On the Identification and Approximation of Linear Systems
1987 (English)Doctoral thesis, monograph (Other academic)
This thesis consists of four parts. In the first one, the connections between system identification and model reduction are discussed. The second part deals with the problem of estimating ARMA models for narrow band processes. In the third part we study how to build models of continuous time dynamical models form discrete time measurements, and in the fourth part we show how to affect the bias distribution in transfer function estimation.
No mathematical models are perfect descriptions of physical systems. Recently there has been a growing interest in how approximate models will affect the results, in e.g. control design. System identification deals with the problem of building mathematical models of dynamical systems based on observed data from the system. The theme of this thesis is to study how the fact that the physical system cannot be exactly represented within the chosen model set will influence the identified model.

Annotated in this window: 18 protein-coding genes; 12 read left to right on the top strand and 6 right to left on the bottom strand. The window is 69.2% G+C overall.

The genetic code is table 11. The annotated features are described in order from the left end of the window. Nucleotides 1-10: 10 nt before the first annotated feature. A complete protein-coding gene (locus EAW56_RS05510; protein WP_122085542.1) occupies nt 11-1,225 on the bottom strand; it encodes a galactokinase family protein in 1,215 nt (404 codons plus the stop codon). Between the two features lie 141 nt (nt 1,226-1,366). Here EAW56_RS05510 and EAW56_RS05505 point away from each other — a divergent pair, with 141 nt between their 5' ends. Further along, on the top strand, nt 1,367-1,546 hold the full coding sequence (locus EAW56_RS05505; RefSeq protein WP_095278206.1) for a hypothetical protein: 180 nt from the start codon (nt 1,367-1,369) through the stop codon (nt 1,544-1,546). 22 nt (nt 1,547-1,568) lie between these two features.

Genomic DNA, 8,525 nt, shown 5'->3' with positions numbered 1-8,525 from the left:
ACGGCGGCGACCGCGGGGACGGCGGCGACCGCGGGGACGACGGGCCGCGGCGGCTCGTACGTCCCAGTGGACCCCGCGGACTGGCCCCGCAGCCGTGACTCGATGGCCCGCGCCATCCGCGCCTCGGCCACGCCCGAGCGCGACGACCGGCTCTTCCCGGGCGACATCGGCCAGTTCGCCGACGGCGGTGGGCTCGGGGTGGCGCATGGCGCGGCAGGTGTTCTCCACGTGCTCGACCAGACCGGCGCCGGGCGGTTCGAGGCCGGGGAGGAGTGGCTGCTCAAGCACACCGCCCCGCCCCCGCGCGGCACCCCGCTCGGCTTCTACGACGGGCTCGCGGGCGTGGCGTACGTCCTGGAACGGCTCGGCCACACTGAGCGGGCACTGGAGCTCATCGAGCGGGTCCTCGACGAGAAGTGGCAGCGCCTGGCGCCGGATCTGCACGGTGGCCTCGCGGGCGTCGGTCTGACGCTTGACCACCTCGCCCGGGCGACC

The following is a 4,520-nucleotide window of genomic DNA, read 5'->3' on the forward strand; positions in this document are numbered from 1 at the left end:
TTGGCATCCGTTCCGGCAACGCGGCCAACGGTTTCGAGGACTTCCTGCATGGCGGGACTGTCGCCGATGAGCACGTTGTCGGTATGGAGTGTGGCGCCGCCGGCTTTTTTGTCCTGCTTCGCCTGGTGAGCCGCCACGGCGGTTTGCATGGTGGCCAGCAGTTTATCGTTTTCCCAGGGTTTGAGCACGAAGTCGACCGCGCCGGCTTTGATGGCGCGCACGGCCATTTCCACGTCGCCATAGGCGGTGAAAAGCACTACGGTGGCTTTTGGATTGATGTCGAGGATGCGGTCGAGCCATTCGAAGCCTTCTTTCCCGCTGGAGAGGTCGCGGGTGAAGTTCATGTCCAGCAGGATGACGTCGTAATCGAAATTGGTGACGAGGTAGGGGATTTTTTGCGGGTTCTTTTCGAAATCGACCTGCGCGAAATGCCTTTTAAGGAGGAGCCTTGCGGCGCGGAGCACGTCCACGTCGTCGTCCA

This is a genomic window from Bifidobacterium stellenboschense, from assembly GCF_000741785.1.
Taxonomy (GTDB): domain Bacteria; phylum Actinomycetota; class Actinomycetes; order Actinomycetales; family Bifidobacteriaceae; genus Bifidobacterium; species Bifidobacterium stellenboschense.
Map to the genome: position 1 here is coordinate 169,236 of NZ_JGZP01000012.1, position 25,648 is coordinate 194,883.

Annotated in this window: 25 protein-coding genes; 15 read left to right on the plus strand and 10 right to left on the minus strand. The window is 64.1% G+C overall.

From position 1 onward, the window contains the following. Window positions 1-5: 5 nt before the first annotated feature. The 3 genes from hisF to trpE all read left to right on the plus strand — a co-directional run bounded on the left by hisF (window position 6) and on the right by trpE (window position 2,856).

In parts I and II the application of model reduction in system identification is investigated. It is showed how the fact that the high order model is obtained from an identification experiment will affect the choice of model reduction procedure. A by-product will be an identification algorithm based on an high order ARX estimate and model reduction.
In part III the problem of building models of continuous time linear dynamical systems based on discrete time observations of the system is considered. By studying continuous time prediction error methods it is shown how the choice of model structure and sampling interval will affect the resulting estimate in case of fast sampling.
In part IV it is shown how the use of prefilters, noise model, sampling interval and prediction horizon will affect the distribution of bias transfer function estimation. An important aspect is that the true sytem is not assumed to be exactly represented within the chosen model set. It is shown how the distribution of bias in the frequency domain is governed by a weighting function that emphasizes different frequency bands.
Place, publisher, year, edition, pages
Linköping: Linköping University , 1987. , 144 p.
Linköping Studies in Science and Technology. Dissertations, ISSN 0345-7524 ; 163
Identification, Approximation, Linear systems
IdentifiersURN: urn:nbn:se:liu:diva-100634ISBN: 91-7870-175-9OAI: oai:DiVA.org:liu-100634DiVA: diva2:663202